Effect of Covalent Chemistry on the Electronic Structure and Properties of Carbon Nanotubes and Graphene
In this Account, we discuss the chemistry of graphitic materials with particular reference to three reactions studied by our research group: (1) aryl radical addition, from diazonium precursors, (2) Diels–Alder pericyclic reactions, and (3) organometallic complexation with transition metals. We provide a unified treatment of these reactions in terms of the degenerate valence and conduction bands of graphene at the Dirac point and the relationship of their orbital coefficients to the HOMO and LUMO of benzene and to the Clar structures of graphene.
In the case of the aryl radical addition and the Diels–Alder reactions, there is full rehybridization of the derivatized carbon atoms in graphene from sp2 to sp3, which removes these carbon atoms from conjugation and from the electronic band structure of graphene (referred to as destructive rehybridization). The radical addition process requires an electron transfer step followed by the formation of a σ-bond and the creation of a π-radical in the graphene lattice, and thus, there is the potential for unequal degrees of functionalization in the A and B sublattices and the possibility of ferromagnetism and superparamagnetism in the reaction products.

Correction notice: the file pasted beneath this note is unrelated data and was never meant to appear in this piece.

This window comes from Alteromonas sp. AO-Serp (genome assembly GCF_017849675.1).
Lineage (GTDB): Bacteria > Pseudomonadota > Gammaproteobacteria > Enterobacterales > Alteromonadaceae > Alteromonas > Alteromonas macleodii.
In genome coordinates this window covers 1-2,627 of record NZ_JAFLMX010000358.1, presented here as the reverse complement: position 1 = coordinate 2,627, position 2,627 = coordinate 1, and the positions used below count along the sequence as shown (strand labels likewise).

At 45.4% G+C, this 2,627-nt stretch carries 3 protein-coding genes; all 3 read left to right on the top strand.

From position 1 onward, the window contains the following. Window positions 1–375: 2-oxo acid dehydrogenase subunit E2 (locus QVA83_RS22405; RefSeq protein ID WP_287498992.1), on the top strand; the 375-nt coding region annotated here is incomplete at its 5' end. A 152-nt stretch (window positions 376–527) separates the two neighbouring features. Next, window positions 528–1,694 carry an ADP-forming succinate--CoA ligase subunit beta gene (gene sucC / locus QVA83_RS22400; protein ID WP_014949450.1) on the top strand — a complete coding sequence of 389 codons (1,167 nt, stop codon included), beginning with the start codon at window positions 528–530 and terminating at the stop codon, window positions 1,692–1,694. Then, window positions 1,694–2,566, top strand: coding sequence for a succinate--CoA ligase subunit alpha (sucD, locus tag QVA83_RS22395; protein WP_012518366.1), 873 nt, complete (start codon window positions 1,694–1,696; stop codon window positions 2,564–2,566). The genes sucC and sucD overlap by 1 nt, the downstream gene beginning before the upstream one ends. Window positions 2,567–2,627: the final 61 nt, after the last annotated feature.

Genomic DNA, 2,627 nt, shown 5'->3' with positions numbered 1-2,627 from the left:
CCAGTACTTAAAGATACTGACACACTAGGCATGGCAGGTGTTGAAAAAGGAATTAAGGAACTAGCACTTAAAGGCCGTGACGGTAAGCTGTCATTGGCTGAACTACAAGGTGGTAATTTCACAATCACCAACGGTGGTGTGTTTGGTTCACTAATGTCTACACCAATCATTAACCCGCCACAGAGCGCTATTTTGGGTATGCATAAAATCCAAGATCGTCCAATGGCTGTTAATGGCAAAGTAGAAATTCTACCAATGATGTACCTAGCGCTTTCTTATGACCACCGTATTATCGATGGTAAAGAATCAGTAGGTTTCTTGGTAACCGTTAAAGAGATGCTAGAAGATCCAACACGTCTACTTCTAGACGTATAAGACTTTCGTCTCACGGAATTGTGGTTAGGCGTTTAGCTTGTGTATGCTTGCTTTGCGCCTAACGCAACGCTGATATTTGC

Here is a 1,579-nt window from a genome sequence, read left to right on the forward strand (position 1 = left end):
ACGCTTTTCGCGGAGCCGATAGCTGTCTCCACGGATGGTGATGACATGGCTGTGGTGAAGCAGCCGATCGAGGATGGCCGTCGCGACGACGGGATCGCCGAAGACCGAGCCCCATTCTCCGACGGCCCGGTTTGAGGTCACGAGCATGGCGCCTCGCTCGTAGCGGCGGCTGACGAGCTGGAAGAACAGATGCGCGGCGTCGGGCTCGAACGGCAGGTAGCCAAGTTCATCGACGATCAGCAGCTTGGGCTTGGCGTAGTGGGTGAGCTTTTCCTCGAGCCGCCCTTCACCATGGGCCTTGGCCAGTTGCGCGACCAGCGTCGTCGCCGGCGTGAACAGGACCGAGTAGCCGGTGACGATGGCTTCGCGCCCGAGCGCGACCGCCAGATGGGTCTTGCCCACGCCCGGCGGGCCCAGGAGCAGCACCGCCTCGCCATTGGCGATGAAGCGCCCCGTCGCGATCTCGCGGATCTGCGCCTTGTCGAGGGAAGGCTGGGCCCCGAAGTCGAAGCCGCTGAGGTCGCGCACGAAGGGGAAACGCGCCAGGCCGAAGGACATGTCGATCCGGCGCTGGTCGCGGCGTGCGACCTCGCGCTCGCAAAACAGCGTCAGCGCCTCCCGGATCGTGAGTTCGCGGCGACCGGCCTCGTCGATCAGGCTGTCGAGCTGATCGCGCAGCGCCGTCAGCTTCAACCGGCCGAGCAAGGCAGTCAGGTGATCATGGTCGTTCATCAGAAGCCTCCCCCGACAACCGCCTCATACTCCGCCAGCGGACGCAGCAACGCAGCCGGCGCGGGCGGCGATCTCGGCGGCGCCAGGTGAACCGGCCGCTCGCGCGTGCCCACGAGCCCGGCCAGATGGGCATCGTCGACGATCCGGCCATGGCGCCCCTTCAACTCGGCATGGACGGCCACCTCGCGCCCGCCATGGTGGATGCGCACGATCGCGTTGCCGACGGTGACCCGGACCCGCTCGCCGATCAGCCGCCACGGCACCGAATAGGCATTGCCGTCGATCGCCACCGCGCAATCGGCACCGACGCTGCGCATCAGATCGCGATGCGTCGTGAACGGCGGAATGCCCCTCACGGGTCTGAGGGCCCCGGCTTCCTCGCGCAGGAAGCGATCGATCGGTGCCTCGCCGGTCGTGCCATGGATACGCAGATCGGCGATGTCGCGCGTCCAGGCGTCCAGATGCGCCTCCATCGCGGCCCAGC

With regard to metal functionalization, we distinguish four limiting cases: (a) weak physisorption, (b) ionic chemisorption, in which there is charge transfer to the graphitic structure and preservation of the conjugation and band structure, (c) covalent chemisorption, in which there is strong rehybridization of the graphitic band structure, and (d) covalent chemisorption with formation of an organometallic hexahapto-metal bond that largely preserves the graphitic band structure (constructive rehybridization). The constructive rehybridization that accompanies the formation of bis-hexahapto-metal bonds, such as those in (η6-SWNT)Cr(η6-SWNT), interconnects adjacent graphitic surfaces and significantly reduces the internanotube junction resistance in single-walled carbon nanotube (SWNT) networks. The conversion of sp2 hybridized carbon atoms to sp3 can introduce a band gap into graphene, influence the electronic scattering, and create dielectric regions in a graphene wafer. However, the organometallic hexahapto (η6) functionalization of the two-dimensional (2D) graphene π-surface with transition metals provides a new way to modify graphitic structures that does not saturate the functionalized carbon atoms and, by preserving their structural integrity, maintains the delocalization in these extended periodic π-electron systems and offers the possibility of three-dimensional (3D) interconnections between adjacent graphene sheets. These structures may find applications in interconnects, 3D-electronics, organometallic catalysis, atomic spintronics and in the fabrication of new electronic materials.